Journal Article

Clinical and Molecular Characterization of Vancomycin-Resistant <i>Enterococcus faecium</i> Strains during Establishment of Endemicity

Erika M. C. D'Agata, Haijing Li, C. Gouldin and Yi-Wei Tang

in Clinical Infectious Diseases

Published on behalf of Infectious Diseases Society of America

Volume 33, issue 4, pages 511-516
Published in print August 2001 | ISSN: 1058-4838
Published online August 2001 | e-ISSN: 1537-6591 | DOI: http://dx.doi.org/10.1086/322615
Clinical and Molecular Characterization of Vancomycin-Resistant Enterococcus faecium Strains during Establishment of Endemicity

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To characterize the molecular epidemiology of vancomycin-resistant Enterococcus faecium (VREF) in Tennessee, VREF isolates that were recovered from patients during a 3-year period at a tertiary care center and throughout the state were typed by means of pulsed-field gel electrophoresis. Clinical characteristics and outcomes of patients colonized or infected with different strain types were also examined. A total of 34 different strain types were identified. A single VREF strain (type O) predominated (63 [61%] of 103 single-patient isolates (i.e., 1 isolate per patient) obtained from 7 different health care institutions). There were no significant differences between patients harboring type O strains and those harboring non-type O strains (P ⩾ .05). The rate of recovery of type O subtypes and strains other than type O increased over the 3-year study period. Establishment of VREF endemicity was initially characterized by clonal spread of type O strains. Subsequently, polyclonal dissemination may have been due to microevolutionary changes among type O strains.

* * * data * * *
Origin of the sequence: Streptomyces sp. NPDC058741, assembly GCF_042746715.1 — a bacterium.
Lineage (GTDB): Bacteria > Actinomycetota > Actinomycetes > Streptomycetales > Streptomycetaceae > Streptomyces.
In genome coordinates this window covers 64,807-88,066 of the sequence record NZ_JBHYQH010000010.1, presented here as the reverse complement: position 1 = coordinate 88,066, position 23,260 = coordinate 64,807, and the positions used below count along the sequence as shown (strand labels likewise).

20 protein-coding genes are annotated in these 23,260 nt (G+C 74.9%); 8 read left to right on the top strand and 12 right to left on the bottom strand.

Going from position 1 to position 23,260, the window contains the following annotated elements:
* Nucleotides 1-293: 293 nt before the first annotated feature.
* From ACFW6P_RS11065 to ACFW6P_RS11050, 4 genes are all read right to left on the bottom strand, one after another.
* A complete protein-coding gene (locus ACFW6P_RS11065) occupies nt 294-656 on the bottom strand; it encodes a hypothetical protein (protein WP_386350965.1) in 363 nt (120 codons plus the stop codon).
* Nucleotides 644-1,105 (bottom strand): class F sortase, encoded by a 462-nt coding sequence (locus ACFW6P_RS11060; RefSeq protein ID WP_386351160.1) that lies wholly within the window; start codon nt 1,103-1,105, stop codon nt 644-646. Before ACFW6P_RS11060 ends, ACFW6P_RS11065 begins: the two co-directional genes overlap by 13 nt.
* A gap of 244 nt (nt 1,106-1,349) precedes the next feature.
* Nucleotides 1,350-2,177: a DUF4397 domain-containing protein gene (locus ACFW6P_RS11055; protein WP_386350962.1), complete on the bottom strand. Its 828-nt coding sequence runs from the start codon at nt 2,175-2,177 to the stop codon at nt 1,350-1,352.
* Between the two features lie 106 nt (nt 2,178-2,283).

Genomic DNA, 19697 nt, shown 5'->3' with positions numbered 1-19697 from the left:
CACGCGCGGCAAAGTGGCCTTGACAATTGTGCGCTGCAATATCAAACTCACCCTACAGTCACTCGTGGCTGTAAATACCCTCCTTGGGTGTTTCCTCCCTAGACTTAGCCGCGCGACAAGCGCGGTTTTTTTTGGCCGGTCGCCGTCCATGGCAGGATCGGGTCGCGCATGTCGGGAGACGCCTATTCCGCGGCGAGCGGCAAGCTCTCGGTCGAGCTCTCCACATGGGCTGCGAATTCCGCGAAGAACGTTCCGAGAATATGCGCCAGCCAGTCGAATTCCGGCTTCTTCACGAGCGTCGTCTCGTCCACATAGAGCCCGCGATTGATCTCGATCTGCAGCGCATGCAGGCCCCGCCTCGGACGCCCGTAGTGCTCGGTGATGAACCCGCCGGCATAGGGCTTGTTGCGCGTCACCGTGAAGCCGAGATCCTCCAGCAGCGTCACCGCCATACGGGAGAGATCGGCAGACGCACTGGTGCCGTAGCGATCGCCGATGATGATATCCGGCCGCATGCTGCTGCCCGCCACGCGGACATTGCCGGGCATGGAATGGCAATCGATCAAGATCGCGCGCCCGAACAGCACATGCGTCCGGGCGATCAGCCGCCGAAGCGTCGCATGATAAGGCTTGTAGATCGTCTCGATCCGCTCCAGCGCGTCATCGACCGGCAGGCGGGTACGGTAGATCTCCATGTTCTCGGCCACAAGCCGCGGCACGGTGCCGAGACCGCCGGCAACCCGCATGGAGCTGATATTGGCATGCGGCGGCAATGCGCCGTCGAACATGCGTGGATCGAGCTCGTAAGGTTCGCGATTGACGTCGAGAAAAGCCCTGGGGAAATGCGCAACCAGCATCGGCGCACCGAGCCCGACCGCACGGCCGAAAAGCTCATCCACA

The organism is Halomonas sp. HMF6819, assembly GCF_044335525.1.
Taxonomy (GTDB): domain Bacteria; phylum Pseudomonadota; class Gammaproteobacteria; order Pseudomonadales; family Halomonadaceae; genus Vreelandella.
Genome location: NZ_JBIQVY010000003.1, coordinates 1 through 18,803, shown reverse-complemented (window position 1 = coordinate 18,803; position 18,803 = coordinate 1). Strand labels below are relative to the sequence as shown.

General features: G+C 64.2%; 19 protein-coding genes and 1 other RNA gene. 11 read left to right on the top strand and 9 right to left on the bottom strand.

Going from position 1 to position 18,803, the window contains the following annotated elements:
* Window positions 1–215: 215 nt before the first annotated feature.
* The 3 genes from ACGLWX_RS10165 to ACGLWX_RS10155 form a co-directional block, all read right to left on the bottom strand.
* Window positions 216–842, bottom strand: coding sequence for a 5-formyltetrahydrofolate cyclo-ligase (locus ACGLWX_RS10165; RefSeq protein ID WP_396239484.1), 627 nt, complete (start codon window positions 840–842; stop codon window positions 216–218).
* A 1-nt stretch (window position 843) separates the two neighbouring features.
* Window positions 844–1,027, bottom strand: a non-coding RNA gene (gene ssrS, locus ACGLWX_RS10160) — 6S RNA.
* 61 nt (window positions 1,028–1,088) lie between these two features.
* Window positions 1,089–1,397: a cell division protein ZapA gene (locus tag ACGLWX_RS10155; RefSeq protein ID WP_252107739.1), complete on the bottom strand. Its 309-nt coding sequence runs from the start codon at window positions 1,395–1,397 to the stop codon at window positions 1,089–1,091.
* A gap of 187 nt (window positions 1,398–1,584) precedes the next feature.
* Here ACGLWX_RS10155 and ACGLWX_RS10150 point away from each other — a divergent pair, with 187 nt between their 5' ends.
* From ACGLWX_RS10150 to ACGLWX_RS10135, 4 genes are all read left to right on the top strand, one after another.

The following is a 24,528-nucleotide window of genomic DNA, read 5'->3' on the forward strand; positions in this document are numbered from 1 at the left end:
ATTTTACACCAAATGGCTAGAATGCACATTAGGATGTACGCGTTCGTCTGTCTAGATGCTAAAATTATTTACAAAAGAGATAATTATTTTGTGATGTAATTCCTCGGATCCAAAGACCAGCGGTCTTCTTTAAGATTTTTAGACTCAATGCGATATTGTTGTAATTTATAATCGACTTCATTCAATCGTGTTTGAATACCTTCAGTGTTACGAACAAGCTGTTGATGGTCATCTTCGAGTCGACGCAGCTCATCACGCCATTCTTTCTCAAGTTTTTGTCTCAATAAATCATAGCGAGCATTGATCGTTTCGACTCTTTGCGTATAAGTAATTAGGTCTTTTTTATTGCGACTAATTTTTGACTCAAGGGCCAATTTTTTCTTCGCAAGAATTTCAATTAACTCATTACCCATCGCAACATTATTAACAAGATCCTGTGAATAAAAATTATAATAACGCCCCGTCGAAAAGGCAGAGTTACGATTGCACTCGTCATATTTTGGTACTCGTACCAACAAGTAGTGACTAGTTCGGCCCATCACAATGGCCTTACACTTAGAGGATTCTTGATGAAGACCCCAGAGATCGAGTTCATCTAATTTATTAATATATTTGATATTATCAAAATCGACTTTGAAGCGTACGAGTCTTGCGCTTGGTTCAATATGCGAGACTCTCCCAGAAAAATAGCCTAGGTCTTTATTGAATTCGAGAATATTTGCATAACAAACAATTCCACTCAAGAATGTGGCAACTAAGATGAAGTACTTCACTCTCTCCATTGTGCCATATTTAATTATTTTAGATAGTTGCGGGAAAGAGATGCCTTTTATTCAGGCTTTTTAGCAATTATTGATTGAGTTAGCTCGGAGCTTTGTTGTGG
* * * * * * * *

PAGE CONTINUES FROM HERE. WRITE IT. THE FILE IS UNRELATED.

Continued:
Journal Article.  3948 words.  Illustrated.

Subjects: Infectious Diseases ; Immunology ; Public Health and Epidemiology ; Microbiology

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